We were lucky to capture this wonderful sunset over this field of Texas bluebonnets and Indian paintbrush with these hay bales with this great sun set colors of orange, and pinks in the sky in this rural setting wildflower landscape. We came across them accidentally driving the back roads of Texas and we were allowed to come on to the farm property and photograph them for several days. These were the fullest field of bluebonnets we found this year. A great field of flower so of course we came back for a sunrise photo too. You don’t see bluebonnets fields with hay bales like this in our area so this was a unique find in our quest for all images of Texas wildflowers. When it comes to bluebonnets wildflowers Texans including myself go a little nuts over them, people come from all over to see them, take selfies in them, do family portraits, and for many other reason. In any case it is a very popular spring flower and there are people who follow the yearly wildflower reports like a bible just to find the best of the best every year. Now every years is not a bumper crop so it really depends on the weather, amount of rain we receive in the fall and again in the spring. The bluebonnets Lupines or Lupinus Texensis are the state flower of Texas. However, all lupines or considered the state flower in Texas. There are several other types in Texas such as the Lupinus Havardi or Big Bend Bluebonnet, the Lupinus Argenteus or silvery lupine, and several more but the most popular for most people is the ones in this field the Lupinus Texensis. As long as there are bluebonnets in Texas we will continue our quest to capture the best of the best every year.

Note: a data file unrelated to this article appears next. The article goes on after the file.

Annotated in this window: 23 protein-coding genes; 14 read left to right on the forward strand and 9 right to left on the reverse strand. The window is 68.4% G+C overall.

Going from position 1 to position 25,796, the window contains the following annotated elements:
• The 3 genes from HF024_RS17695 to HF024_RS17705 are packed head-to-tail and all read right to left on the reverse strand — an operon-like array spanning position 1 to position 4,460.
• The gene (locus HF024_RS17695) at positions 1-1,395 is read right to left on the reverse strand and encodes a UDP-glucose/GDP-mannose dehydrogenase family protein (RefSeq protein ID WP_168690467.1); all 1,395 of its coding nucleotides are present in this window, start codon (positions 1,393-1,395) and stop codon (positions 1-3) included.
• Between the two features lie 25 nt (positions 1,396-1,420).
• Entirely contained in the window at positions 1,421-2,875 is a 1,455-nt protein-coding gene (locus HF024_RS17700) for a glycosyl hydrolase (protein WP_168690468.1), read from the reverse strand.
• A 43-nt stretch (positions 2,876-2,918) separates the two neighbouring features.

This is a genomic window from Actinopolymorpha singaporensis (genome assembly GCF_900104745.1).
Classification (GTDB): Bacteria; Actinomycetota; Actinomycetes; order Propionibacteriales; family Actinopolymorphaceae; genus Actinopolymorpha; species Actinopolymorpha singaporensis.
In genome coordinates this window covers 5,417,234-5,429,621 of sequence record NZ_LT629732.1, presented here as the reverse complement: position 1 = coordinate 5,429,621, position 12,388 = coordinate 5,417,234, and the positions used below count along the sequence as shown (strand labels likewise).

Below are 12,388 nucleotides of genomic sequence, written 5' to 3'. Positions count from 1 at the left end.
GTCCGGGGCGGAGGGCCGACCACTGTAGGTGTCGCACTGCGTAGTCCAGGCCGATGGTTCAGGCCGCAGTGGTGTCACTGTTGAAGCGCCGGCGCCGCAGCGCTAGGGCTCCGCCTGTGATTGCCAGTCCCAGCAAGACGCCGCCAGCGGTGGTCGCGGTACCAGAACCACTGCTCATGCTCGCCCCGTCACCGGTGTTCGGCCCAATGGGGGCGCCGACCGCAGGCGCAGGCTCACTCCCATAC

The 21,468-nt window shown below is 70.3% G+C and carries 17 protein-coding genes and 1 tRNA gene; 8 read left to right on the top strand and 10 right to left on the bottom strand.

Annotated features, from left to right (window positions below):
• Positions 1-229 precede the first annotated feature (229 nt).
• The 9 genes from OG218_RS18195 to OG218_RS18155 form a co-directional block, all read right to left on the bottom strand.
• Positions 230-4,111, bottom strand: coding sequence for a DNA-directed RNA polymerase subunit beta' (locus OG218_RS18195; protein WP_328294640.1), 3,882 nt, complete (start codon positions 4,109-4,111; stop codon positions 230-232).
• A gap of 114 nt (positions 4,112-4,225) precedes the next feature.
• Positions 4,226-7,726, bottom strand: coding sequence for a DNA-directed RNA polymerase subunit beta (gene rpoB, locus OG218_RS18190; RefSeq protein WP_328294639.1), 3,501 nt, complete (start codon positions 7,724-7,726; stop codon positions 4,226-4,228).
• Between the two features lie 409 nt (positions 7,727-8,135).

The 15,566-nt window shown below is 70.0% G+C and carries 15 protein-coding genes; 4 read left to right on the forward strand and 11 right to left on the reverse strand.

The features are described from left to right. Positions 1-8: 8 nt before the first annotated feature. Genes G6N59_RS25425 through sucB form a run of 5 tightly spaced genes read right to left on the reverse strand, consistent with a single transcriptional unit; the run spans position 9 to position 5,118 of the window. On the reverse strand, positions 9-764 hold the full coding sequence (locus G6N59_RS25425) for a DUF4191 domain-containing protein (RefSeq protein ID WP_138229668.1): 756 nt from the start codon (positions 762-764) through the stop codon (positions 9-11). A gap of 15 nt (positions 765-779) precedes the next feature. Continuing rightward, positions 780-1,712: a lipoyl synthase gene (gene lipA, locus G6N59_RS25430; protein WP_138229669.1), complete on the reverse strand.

The morning light kissed this field of Texas bluebonnets and hay bales with a pop of red from the sprinkling of indian paintbrush through out the field of wildflowers. I don’t think I had seen such a big field of hay bales with Texas blueblonnets wildflowers in them ever, it was a sight to see and the rancher gave us permission to come on his property and photograph them which was even better. So of course we were there for sunrise and sunset. Can’t get better than this when it comes to Texas wildflowers along the rural backroads of Texas in spring time. The Texas bluebonnet or Lupinus Texensis is the state flower. In 1971 the Texas legislature made all similar species of bluebonnet the state flower. We can also thank Lady Bird Johnson for her help to put wildflowers along the roadside in texas by her push to get the Texas Highway Beautification Act passed in 1965 which put the bluebonnets and other spring flowers on our roads through out the state. Every spring time Texas comes alive with wildflowers and for April you can see bluebonnets throughout the state. Ever year is different because bluebonnets tend to come out strong every two years, but it still depends on fall and spring rains which determine how good they will be from year to year. However any year with bluebonnet is good one in my view.